We have had bad luck for the past three days: we have first lost two days because of our (fused ?) microcontroller not responding anymore. After we confirmed this problem, Alexis soldered for us a brand new one. We have had just enough time to confirm our code so far works, before facing another material problem : a broken pin from our codec (we were wondering why despite all our efforts we couldn’t get a response from it). Once again Alexis fixed this, and we are ready to go!
While I couldn’t work on the microcontroller, I have thought a bit about a way to get localize our modules with “sound pings”: we enable both codecs in full-duplex mode, the first one emits a sound (fixed frequency, for example with the sine test available in the codec) while the other listens. As soon as he hears the sound, he repeats it to the first module. When the first module gets an answer, he checks the time and obtains a delay. This delay should be from something like 2*distance/sound_speed + T with T a constant covering the time to generate the first sound, then to detect it and generate an answer, and finally detect the answer. The problem is wether this T really is constant or not (I have searched for it in the datasheet but couldn’t find this kind of timings). I fear we might run short of time to try and implement this function, mainly because of the delay due to our material problems. I think if we can fix the codec soon enough then we should give it a try. Else, let’s focus on the main features we have thought of (we already are able to localize close distance – below one meter – with RSSI, which is already pretty cool).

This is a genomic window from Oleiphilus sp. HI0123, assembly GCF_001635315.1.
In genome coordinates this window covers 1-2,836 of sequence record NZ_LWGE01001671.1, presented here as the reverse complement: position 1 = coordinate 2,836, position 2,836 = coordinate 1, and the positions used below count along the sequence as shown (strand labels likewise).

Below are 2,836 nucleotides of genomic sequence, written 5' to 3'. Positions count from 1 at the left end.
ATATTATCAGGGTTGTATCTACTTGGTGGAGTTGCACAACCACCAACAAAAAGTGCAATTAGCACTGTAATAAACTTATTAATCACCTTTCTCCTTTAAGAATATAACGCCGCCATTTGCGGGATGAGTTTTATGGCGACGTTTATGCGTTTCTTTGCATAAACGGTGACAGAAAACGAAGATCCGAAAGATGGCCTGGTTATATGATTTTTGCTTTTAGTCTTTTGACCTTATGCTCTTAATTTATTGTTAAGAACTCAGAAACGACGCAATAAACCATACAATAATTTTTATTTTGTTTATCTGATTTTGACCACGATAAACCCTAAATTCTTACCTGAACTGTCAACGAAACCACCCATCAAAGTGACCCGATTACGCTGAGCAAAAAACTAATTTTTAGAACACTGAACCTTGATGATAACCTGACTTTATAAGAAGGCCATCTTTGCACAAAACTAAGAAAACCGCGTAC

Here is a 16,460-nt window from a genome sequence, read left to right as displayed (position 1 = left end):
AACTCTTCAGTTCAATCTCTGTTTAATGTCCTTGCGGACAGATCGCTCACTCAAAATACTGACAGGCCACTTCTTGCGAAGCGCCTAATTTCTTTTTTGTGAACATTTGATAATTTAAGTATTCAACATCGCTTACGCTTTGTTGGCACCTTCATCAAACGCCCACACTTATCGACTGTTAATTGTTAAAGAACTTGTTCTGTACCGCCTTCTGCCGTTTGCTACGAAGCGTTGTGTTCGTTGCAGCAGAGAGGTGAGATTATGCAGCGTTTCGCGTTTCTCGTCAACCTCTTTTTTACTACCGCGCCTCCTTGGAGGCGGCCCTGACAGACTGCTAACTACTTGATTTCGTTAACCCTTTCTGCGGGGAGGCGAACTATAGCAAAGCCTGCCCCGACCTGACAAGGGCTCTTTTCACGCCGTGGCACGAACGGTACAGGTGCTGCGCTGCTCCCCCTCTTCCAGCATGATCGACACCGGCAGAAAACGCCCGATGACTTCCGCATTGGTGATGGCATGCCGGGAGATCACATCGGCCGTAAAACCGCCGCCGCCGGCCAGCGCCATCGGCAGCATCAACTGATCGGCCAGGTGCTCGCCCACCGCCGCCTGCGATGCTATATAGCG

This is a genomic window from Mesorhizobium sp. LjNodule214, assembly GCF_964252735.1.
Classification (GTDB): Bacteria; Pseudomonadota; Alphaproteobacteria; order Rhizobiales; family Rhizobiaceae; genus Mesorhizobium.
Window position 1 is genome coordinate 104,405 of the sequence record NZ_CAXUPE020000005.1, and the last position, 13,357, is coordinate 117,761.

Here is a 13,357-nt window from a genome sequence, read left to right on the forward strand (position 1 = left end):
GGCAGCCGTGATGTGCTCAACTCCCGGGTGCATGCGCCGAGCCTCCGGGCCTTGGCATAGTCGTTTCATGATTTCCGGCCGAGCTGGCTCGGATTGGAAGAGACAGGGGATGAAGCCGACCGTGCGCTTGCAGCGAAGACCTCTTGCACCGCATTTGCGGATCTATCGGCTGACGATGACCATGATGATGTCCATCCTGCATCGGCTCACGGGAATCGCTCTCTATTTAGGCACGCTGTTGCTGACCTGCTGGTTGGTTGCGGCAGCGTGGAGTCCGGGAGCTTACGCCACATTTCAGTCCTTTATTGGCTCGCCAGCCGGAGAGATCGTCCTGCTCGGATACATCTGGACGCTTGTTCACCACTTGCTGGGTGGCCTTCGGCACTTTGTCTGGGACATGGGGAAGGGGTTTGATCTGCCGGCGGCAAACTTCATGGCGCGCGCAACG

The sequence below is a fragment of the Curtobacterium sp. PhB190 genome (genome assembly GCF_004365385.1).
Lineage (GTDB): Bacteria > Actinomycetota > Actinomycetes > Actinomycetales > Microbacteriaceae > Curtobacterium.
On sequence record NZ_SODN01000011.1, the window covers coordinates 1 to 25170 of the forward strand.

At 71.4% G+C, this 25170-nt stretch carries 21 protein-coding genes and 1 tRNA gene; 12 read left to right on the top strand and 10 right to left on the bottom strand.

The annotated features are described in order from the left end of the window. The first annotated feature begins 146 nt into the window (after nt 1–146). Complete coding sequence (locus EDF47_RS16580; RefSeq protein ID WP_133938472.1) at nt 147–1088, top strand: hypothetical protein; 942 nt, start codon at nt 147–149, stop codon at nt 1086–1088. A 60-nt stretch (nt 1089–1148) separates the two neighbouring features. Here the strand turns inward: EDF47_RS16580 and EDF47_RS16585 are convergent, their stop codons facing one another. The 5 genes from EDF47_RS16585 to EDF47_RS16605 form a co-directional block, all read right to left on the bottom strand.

Today, I was trying to determine wether we could transmit music with our zigbees reliably (will the bitrate be good enough when many MAESTROSEs are talking together in the mean time? Will we lose any data?), I couldn’t conclude yet because of some troubles I have using ChibiOS’s timers. I should fix that tomorrow though. In the meantime, Bertrand and Aurelien have diagnosized and then repaired (with Alexis’ help) our codec, and have begun implementing FRAM support.
Updates of the project:
- SmartFusion A2F200 and OpenOCD